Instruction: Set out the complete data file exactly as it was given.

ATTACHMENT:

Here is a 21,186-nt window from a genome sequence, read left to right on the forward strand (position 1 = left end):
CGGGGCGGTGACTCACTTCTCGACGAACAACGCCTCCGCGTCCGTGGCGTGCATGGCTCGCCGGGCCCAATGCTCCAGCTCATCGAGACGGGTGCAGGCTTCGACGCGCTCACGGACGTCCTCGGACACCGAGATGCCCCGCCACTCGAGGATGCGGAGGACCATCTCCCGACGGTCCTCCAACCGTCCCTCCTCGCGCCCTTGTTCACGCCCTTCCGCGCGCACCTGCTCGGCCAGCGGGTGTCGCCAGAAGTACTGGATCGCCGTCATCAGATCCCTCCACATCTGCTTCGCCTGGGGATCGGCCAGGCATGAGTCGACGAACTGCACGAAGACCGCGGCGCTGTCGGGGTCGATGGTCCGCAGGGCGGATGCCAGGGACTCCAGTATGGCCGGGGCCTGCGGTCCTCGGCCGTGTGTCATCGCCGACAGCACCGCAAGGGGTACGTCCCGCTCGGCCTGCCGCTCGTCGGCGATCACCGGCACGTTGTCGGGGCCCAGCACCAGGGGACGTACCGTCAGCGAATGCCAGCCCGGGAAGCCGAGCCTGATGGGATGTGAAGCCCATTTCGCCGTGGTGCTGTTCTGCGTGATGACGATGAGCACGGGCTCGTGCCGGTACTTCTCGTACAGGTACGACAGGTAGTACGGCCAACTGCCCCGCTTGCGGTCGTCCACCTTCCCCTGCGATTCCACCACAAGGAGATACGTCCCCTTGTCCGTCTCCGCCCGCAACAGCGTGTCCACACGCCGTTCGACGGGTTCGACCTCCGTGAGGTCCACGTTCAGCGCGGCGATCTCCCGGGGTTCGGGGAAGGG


Here is a 21,186-nt window from a genome sequence, read left to right on the forward strand (position 1 = left end):
CGGGGCGGTGACTCACTTCTCGACGAACAACGCCTCCGCGTCCGTGGCGTGCATGGCTCGCCGGGCCCAATGCTCCAGCTCATCGAGACGGGTGCAGGCTTCGACGCGCTCACGGACGTCCTCGGACACCGAGATGCCCCGCCACTCGAGGATGCGGAGGACCATCTCCCGACGGTCCTCCAACCGTCCCTCCTCGCGCCCTTGTTCACGCCCTTCCGCGCGCACCTGCTCGGCCAGCGGGTGTCGCCAGAAGTACTGGATCGCCGTCATCAGATCCCTCCACATCTGCTTCGCCTGGGGATCGGCCAGGCATGAGTCGACGAACTGCACGAAGACCGCGGCGCTGTCGGGGTCGATGGTCCGCAGGGCGGATGCCAGGGACTCCAGTATGGCCGGGGCCTGCGGTCCTCGGCCGTGTGTCATCGCCGACAGCACCGCAAGGGGTACGTCCCGCTCGGCCTGCCGCTCGTCGGCGATCACCGGCACGTTGTCGGGGCCCAGCACCAGGGGACGTACCGTCAGCGAATGCCAGCCCGGGAAGCCGAGCCTGATGGGATGTGAAGCCCATTTCGCCGTGGTGCTGTTCTGCGTGATGACGATGAGCACGGGCTCGTGCCGGTACTTCTCGTACAGGTACGACAGGTAGTACGGCCAACTGCCCCGCTTGCGGTCGTCCACCTTCCCCTGCGATTCCACCACAAGGAGATACGTCCCCTTGTCCGTCTCCGCCCGCAACAGCGTGTCCACACGCCGTTCGACGGGTTCGACCTCCGTGAGGTCCACGTTCAGCGCGGCGATCTCCCGGGGTTCGGGGAAGGG